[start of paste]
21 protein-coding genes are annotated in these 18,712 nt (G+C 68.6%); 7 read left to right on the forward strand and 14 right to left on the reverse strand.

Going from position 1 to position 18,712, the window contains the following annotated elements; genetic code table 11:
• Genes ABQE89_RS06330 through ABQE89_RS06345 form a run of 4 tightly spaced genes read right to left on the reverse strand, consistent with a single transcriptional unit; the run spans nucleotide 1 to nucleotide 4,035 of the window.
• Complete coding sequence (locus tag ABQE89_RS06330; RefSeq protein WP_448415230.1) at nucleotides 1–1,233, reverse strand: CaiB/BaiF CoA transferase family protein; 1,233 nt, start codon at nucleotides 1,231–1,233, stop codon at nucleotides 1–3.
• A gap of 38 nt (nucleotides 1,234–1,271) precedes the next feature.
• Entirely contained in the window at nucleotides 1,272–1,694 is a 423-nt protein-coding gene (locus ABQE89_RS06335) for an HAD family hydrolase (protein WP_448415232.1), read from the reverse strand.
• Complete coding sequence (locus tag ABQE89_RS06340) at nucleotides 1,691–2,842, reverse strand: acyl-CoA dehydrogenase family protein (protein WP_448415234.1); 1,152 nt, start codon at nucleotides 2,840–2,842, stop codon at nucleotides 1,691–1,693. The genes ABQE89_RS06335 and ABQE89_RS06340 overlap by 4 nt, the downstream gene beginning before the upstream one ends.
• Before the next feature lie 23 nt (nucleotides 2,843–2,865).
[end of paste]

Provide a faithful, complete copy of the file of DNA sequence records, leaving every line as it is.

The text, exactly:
21 protein-coding genes are annotated in these 18,712 nt (G+C 68.6%); 7 read left to right on the forward strand and 14 right to left on the reverse strand.

Going from position 1 to position 18,712, the window contains the following annotated elements; genetic code table 11:
• Genes ABQE89_RS06330 through ABQE89_RS06345 form a run of 4 tightly spaced genes read right to left on the reverse strand, consistent with a single transcriptional unit; the run spans nucleotide 1 to nucleotide 4,035 of the window.
• Complete coding sequence (locus tag ABQE89_RS06330; RefSeq protein WP_448415230.1) at nucleotides 1–1,233, reverse strand: CaiB/BaiF CoA transferase family protein; 1,233 nt, start codon at nucleotides 1,231–1,233, stop codon at nucleotides 1–3.
• A gap of 38 nt (nucleotides 1,234–1,271) precedes the next feature.
• Entirely contained in the window at nucleotides 1,272–1,694 is a 423-nt protein-coding gene (locus ABQE89_RS06335) for an HAD family hydrolase (protein WP_448415232.1), read from the reverse strand.
• Complete coding sequence (locus tag ABQE89_RS06340) at nucleotides 1,691–2,842, reverse strand: acyl-CoA dehydrogenase family protein (protein WP_448415234.1); 1,152 nt, start codon at nucleotides 2,840–2,842, stop codon at nucleotides 1,691–1,693. The genes ABQE89_RS06335 and ABQE89_RS06340 overlap by 4 nt, the downstream gene beginning before the upstream one ends.
• Before the next feature lie 23 nt (nucleotides 2,843–2,865).